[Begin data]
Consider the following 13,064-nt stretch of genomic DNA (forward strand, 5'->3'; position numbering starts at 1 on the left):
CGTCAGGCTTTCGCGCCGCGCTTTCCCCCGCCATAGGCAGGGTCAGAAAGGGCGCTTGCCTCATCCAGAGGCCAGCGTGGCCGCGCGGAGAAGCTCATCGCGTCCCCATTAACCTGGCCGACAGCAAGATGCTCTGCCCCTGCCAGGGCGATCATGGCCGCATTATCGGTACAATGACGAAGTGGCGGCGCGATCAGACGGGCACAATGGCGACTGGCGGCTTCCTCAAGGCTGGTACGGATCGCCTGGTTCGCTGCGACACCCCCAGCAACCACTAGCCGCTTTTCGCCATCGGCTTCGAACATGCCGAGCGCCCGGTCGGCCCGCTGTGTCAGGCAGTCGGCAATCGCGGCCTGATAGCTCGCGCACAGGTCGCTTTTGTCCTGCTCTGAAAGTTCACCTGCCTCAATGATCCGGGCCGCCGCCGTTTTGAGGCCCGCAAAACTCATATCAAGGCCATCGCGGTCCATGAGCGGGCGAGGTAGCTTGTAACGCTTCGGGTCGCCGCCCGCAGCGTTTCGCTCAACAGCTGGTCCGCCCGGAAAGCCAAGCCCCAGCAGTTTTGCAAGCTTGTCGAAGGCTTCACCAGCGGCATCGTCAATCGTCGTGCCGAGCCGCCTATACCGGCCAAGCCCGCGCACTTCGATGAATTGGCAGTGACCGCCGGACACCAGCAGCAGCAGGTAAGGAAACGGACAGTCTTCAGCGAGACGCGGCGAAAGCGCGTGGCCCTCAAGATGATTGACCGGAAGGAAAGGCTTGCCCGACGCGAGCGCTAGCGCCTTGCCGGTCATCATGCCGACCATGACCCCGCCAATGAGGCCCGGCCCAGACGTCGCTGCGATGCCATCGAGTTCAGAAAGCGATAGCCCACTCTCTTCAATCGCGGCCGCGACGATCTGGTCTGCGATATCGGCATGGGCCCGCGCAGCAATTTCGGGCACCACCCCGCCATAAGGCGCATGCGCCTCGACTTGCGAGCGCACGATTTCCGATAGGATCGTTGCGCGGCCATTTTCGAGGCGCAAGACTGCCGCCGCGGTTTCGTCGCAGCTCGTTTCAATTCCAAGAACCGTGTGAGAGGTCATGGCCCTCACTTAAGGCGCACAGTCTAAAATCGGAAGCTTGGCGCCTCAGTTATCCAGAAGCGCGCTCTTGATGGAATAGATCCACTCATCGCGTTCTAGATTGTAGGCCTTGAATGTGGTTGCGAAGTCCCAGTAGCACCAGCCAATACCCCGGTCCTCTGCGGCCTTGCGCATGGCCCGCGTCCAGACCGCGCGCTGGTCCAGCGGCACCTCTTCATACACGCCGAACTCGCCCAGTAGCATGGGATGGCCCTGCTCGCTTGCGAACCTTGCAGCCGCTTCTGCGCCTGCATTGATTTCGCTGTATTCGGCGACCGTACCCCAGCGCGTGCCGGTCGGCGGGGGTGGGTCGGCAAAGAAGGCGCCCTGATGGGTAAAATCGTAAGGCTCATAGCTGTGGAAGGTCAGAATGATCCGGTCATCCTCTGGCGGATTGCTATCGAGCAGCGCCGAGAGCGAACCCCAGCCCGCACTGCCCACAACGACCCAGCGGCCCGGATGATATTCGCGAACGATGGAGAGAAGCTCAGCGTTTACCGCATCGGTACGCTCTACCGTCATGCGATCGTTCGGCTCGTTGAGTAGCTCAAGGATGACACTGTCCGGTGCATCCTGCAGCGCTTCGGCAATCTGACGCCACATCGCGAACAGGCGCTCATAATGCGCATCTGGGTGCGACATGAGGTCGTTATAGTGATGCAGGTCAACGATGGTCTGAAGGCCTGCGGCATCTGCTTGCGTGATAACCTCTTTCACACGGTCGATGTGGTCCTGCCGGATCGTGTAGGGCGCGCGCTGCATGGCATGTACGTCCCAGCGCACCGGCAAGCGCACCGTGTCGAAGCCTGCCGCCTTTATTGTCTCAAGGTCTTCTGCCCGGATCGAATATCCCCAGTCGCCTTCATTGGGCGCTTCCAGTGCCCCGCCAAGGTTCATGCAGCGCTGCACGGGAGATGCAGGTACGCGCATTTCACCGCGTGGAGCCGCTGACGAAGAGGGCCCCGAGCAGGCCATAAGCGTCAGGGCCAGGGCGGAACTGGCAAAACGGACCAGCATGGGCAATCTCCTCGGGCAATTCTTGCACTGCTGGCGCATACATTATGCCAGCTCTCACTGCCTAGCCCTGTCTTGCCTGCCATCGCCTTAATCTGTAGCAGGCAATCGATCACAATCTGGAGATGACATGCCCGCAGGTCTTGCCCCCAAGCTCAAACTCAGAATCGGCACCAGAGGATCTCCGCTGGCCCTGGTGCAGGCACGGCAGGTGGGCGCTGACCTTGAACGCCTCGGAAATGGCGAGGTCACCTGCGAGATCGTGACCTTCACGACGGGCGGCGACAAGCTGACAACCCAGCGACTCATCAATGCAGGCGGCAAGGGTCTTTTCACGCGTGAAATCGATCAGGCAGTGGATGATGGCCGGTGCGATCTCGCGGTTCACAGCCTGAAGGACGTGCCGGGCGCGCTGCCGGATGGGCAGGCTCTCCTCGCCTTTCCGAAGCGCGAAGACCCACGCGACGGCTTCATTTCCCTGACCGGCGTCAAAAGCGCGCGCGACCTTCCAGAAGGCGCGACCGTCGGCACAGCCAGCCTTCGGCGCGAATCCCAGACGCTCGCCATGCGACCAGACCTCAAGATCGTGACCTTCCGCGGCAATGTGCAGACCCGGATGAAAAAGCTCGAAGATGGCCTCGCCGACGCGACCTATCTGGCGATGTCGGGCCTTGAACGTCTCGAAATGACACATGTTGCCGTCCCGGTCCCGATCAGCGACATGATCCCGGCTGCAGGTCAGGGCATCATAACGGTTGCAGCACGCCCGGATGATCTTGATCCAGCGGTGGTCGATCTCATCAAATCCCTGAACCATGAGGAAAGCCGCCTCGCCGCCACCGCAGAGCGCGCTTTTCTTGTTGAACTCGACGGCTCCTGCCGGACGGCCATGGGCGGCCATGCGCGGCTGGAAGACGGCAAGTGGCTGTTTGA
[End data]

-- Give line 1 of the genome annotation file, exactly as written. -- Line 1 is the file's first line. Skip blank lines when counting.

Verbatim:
Consider the following 13,064-nt stretch of genomic DNA (forward strand, 5'->3'; position numbering starts at 1 on the left):